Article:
With no students, small college town worries over future

What happens to a university city when the students disappear? Ithaca, a small town in the state of New York near gorges and vineyards, finds out.
Most of the 24,000 students at Cornell University and another 6,200 at Ithaca College disappeared in March when the coronavirus pandemic broke out, leaving restaurants and shops. The locals, who are still affected by the outbreak and the resulting exodus, wonder when - or if - things will normalize again.
"It's going to be hard. I mean, we usually have about seven months of college time here," said Gregar Brous, who runs the local Collegetown Bagels shops, other restaurants, and a caterer. He has a little more than 100 of the 330 employees he laid off brought back, but the long-term fate of university-dependent companies remains murky.
"One of the biggest challenges right now is so many unknowns," said Brous.
Ithaca College plans to bring students back this fall, but weeks later than normal on October 5th. Cornell - the Ivy League school that dominates this city of 31,000 - is offering its summer courses online and is expected to publish its plans for the fall semester soon.
Even if Cornell decides to go back to class, as the locals expect, they are concerned about the return of students who spend more time on campus, or about an autumn flood in COVID-19 cases that add another trigger sudden exit. The Mayor of Ithaca, Svante Myrick, said possible international travel restrictions could affect Cornell, where almost a quarter of students come from other countries.
"If people don't feel comfortable sending their children back to our locations across the country or around the world, we will start cutting jobs," said Myrick.
Cornell students spend an estimated $ 225 million annually to promote a healthy retail economy, highlighted by blocks of funky shops and restaurants on the Ithaca Commons, a pedestrian zone downhill from the sprawling Cornell campus.
"If you were a line cook or a waiter in Ithaca before the pandemic, it was so easy to find a job. You couldn't avoid it, they were everywhere," said Matt Stupak, a sacked line cook who is now a part-time job with partial unemployment Has.
David Foote was fired from his work at Ithaca's Planned Parenthood the same day when his wife found that her hours at a nonprofit organization were being shortened. The couple had savings and deferred expenses. But even if his wife has been working full-time again lately, he is still looking for work and waiting for unemployment benefits.
"At this point, things look a bit stretched, so I hope things start to form," he said, "but also to recognize that there are still many dangers when there are many people in the same place or not take the right precautions. "
Ithaca is still relatively well. The regional unemployment rate rose to 10% in April, but was the lowest in the state's metropolitan areas. With more than 10,000 employees, Cornell is the largest employer in the district and has not yet announced any job cuts. The university has even taken steps to help on the ground, such as $ 100,000 for a fund to support businesses affected by the pandemic.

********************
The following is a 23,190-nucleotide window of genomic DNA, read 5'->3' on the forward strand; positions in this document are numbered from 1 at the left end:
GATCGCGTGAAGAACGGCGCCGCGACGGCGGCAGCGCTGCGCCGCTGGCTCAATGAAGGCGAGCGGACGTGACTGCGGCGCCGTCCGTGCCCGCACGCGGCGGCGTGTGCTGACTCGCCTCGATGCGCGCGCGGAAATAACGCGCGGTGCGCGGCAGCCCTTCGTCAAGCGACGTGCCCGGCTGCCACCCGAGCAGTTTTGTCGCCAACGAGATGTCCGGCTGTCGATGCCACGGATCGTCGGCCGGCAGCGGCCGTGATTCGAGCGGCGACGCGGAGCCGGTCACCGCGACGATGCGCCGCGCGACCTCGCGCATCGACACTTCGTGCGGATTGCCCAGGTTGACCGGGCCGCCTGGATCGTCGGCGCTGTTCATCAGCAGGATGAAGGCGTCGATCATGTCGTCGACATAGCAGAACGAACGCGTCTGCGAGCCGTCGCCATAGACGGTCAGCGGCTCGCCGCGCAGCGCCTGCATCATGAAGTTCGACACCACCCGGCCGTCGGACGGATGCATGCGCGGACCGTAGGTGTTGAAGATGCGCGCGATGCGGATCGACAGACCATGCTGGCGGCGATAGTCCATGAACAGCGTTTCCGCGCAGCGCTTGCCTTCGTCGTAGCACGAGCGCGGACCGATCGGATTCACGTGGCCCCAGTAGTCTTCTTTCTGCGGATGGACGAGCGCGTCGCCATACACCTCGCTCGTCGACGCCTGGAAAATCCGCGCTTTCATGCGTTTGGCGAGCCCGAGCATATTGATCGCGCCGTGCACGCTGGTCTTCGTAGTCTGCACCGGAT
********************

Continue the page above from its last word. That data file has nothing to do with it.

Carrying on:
Nevertheless, hotels, restaurants and shops in the area are recovering from a great success. According to preliminary federal data, the number of leisure and hospitality jobs in the Tompkins County area alone declined by 2,000 between March and May.
Jobs have been cut everywhere in all cities this year, but the impact has been more concentrated in some smaller university towns where companies are heavily dependent on students.
"Our entire economy has gone," said Gabrielle Gould, general manager of the Amherst Business Improvement District.
The picturesque university city of Massachusetts had to deal with the sudden loss of around 35,000 students from UMass Amherst and four other colleges in the region. By May, Amherst had an unemployment rate of 32.6%, which, according to an analysis by the Pioneer Institute, is the second highest in the state.
The 47 restaurants in Amherst's business district were allowed to add outdoor seating this month, though Gould said the fighting would continue.
The economic picture of Ithaca is brightening as pandemic restrictions are slowly easing and local restaurants may recently open at half capacity. Ithaca is also a summer tourist destination where people stop by after drinking Rieslings in local vineyards or exploring local canyons.
Myrick estimates the April business recovery, but said it looks more like a slump than last year. Since residents are still injured, the city council passed a new resolution this month that allows the city to ask for state permission to rent out the rents due between April and June.
Aside from concerns about falling sales tax revenue, Ithaca residents are concerned about long-term trends in higher education. There are budget pandemic problems everywhere in colleges as they anticipate uncertain future prospects. Some students postpone enrollment and long-term business models are accessed again.
Ithaca College has already taken 167 workers on leave. Cornell, with $ 7.3 billion in foundation assets, is expected to weather any storm. But Cornell President Martha Pollack wrote in April that the school's plan to deal with the crisis "will almost certainly involve painful steps such as vacation or layoffs."
"How concerned are Ithaca if the future of higher education changes?" Said Myrick. "I'm worried. I'm very worried."

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